Send all materials to:
Mellon Program of Mid-Career Research Fellowships
Whitney Humanities Center
Yale University
P.O. Box 208298
New Haven, CT 06520-8298

IES Abroad Study Centers Teaching Grants

Deadline for Spring and Summer 2015 is October 24, 2014.

Deadline for Fall 2015 and Spring 2016 is February 15, 2015.

Please share this with those who are planning a sabbatical as an additional source of funding.


We will be offering two grants for faculty members from full member consortium schools each semester for opportunities to teach at an IES Abroad program. Candidates should be prepared to teach one course for a semester or in a summer program. For more information, visit the IES Abroad Centers website.

We welcome faculty members who have interests in teaching courses related to the center’s curriculum at the following IES Abroad Centers:

 IES Abroad will cover the costs of:

  • Transportation to and from the center
  • Teaching stipend
  • Housing allowance of $4000

Nominate using this form and attach:

  • Course proposal for the Center
  • CV
  • Letter detailing the applicant's overall plan for the time abroad
  • Letter of nomination from a department chair or Dean

Please contact with questions.

We will be offering two grants each semester for research associates for Member and Associate Member consortium faculty members.  Research associates will be in residence at any IES Abroad Center for up to one month. Associates should be prepared to teach up to two guest lectures in IES Abroad courses.

IES Abroad will provide:

  • Assistance with introductions for research and introduce faculty members to local colleagues on site
  • Cover transportation to the Center from the United States or from another location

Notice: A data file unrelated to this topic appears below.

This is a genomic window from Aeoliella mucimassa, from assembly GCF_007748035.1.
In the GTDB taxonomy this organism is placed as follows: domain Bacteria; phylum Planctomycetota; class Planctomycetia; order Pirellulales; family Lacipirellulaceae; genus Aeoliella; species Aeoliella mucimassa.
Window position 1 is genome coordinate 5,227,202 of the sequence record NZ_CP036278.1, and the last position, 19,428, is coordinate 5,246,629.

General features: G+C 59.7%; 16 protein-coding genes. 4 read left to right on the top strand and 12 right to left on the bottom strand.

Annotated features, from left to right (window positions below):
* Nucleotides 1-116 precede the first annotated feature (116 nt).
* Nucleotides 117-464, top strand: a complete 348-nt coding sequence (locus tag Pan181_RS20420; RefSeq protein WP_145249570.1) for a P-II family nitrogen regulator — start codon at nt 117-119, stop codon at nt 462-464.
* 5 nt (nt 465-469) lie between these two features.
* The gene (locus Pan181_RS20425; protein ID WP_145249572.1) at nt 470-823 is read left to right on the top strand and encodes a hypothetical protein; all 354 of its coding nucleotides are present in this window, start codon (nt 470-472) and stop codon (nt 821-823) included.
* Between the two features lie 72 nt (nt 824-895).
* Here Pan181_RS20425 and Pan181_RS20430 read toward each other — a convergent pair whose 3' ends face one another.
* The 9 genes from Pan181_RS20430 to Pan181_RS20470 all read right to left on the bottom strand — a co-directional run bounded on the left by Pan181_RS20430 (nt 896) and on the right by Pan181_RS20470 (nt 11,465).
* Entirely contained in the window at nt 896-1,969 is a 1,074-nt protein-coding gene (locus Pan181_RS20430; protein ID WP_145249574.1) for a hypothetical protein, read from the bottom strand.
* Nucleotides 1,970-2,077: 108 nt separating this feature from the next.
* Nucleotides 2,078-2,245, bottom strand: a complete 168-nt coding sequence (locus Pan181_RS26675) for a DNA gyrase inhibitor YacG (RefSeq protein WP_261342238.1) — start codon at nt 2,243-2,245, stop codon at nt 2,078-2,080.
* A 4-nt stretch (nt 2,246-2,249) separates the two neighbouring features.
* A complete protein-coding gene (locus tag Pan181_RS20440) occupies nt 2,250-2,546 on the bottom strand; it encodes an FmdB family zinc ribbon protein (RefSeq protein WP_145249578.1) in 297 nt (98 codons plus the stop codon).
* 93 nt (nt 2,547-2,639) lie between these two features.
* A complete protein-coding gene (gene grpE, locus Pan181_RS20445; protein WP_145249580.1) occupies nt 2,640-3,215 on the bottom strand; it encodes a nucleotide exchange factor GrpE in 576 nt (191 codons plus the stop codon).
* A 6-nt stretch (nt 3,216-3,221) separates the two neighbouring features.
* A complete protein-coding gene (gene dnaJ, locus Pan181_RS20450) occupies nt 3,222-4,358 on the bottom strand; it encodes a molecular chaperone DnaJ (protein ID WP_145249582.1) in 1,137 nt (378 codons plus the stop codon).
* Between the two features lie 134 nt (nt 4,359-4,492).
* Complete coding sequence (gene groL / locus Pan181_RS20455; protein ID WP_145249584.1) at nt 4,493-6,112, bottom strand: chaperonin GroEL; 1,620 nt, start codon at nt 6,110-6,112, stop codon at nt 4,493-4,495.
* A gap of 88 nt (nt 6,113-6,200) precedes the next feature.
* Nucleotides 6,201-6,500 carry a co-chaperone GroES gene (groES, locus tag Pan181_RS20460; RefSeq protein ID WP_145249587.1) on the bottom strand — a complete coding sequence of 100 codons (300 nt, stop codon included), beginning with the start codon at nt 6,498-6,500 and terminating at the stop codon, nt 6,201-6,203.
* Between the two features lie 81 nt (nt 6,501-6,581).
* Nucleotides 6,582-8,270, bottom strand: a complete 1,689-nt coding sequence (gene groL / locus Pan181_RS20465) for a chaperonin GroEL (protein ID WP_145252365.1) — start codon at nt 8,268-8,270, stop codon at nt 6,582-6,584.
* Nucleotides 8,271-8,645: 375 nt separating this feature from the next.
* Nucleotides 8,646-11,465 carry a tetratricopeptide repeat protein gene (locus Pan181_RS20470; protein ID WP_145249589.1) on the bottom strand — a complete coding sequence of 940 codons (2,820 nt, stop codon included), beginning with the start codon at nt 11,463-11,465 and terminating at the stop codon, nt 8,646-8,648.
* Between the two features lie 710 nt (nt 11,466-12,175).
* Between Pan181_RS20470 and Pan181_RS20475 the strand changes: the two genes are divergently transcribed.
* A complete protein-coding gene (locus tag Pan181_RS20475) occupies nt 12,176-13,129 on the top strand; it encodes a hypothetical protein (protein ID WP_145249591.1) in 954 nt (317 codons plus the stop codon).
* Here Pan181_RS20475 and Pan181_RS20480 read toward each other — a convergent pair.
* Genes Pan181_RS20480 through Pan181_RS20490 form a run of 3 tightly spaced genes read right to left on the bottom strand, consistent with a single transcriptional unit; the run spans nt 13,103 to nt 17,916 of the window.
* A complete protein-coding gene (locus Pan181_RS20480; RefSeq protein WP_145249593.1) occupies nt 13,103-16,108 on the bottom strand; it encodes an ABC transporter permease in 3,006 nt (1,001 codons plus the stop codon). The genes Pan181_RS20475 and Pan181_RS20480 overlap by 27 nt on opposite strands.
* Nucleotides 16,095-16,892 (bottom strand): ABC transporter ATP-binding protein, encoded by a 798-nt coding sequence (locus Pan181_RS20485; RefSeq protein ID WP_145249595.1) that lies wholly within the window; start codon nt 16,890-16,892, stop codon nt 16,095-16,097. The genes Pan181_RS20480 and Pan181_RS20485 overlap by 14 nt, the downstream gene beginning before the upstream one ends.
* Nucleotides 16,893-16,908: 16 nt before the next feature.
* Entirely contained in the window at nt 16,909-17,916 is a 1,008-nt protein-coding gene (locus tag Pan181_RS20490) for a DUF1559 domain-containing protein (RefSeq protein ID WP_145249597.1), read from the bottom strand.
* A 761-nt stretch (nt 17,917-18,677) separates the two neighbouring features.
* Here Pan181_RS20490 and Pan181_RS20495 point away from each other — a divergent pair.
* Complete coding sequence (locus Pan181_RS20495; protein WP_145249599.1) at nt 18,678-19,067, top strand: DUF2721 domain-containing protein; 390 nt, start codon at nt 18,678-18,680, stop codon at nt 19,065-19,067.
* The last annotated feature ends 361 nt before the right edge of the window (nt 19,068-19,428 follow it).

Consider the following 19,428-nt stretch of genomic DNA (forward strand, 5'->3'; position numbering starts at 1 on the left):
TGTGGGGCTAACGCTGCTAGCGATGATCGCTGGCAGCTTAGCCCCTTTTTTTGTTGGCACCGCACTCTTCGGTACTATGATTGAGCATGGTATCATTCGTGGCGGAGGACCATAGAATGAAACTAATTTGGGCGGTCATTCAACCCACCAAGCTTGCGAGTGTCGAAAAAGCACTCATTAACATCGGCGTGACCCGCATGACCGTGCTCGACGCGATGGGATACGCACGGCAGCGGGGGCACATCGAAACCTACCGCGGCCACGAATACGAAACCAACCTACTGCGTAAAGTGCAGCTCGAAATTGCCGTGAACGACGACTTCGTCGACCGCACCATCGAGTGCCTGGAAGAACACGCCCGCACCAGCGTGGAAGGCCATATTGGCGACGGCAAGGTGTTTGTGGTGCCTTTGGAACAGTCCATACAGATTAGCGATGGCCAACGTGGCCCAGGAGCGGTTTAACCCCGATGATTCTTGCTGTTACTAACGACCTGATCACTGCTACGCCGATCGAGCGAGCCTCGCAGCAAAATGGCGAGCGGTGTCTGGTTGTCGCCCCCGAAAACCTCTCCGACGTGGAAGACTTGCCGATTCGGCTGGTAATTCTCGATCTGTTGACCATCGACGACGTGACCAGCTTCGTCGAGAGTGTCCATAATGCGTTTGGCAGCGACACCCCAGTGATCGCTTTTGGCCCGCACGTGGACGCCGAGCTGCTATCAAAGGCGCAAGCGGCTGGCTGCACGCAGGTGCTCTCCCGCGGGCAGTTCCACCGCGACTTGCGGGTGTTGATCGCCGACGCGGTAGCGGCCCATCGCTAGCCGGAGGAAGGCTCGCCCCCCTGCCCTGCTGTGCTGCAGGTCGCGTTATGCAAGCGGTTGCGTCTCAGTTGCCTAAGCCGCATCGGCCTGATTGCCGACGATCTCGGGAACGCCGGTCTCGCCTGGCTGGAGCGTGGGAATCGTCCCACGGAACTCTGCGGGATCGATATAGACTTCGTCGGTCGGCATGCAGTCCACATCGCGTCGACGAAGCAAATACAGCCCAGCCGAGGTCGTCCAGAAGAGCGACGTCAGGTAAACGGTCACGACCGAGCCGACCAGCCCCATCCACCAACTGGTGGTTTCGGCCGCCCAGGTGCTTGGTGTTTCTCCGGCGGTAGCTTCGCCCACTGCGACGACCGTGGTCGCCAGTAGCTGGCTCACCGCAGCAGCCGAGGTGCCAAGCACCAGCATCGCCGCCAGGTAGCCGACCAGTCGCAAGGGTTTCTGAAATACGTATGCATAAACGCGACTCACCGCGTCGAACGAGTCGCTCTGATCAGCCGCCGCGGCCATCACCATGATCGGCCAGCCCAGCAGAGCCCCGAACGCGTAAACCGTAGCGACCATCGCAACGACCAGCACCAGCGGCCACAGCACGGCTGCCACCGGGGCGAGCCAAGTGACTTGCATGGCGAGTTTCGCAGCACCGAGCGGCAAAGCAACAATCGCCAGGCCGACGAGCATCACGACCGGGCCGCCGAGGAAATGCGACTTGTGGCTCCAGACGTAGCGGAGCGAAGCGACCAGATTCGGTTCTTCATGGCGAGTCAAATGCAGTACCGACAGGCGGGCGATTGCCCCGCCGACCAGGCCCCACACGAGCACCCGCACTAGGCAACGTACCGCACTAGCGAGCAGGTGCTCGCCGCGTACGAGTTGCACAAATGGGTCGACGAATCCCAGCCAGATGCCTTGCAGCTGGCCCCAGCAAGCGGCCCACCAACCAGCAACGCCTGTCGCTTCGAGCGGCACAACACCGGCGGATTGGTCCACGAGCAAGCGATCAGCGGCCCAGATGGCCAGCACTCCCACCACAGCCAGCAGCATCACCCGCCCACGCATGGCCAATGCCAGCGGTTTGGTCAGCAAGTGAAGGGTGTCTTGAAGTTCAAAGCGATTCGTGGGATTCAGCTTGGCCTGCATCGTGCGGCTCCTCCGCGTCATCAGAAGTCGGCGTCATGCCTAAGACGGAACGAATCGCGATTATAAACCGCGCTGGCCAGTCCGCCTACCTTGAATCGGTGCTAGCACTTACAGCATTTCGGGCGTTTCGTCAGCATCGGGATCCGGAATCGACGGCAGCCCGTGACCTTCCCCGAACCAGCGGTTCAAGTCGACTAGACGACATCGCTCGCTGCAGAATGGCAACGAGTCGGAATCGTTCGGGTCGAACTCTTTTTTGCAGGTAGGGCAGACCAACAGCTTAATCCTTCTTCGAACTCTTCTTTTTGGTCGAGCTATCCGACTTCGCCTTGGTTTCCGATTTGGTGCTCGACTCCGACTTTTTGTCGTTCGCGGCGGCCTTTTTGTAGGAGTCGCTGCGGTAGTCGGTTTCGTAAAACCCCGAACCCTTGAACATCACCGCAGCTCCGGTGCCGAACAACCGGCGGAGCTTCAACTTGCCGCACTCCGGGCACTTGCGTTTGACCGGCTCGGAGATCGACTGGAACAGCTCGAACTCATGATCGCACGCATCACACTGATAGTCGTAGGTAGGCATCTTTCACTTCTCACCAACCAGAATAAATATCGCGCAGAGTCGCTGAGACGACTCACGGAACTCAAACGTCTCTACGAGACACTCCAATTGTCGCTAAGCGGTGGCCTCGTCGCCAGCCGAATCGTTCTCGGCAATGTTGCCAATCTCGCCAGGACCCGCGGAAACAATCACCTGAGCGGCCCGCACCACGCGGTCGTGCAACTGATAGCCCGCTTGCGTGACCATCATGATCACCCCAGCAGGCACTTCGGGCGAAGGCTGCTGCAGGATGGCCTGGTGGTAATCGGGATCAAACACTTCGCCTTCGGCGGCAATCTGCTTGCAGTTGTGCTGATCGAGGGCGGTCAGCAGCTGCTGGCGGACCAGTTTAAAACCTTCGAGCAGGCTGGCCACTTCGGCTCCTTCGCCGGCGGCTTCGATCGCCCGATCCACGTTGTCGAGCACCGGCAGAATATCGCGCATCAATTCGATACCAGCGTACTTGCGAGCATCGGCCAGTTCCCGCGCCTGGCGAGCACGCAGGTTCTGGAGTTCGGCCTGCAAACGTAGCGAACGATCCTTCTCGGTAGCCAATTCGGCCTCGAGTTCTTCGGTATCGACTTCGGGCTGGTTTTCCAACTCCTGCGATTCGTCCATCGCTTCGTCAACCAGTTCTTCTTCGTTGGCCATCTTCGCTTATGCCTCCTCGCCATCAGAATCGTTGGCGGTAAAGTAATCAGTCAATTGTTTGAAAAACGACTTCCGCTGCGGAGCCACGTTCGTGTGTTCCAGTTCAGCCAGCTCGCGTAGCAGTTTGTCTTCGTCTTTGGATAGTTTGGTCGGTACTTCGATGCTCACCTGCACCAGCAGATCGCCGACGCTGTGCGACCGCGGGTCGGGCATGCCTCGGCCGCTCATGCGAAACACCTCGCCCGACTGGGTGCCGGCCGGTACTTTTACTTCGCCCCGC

• Housing allowance of $1,000 

Nominate using this form and attach:

  • Description of the applicant’s research
  • Letter of nomination from a department chair or Dean


  • February 15, 2015, for Fall 2015
  • June 1, 2015, for Spring 2016

 Please contact with questions.

National Center for Academic Transformation Fall Webinar Series

The National Center for Academic Transformation (NCAT) is pleased to announce that it will offer free webinars on course redesign in the coming months. During fall 2014, we will incorporate our popular Getting Started on Course Redesign seminar into this webinar series, and we will also offer a number of discipline-based topics.

Discipline-based Webinars: November and December of 2014 

Each hour-long webinar will feature an NCAT Redesign Scholar, the project leader of a highly successful course redesign, describing the redesign project with a particular focus on its distinguishing characteristics. After a presentation, the lead faculty member will be available to answer questions and provide additional specifics about the redesign. The following topics and speakers are planned: 

  • November 11, 2014 at 1 pm EST: Redesigning Developmental Math at Manchester Community College (CT) presented by Marcia Jehnings, featuring the use of modularization in the Emporium Model, a proven approach to learning developmental mathematics.
  • December 9, 2014 at 1 pm EST: Redesigning Fundamentals of Biology at Salisbury University presented by Ron Gutberlet, featuring engagement of students individually and in groups.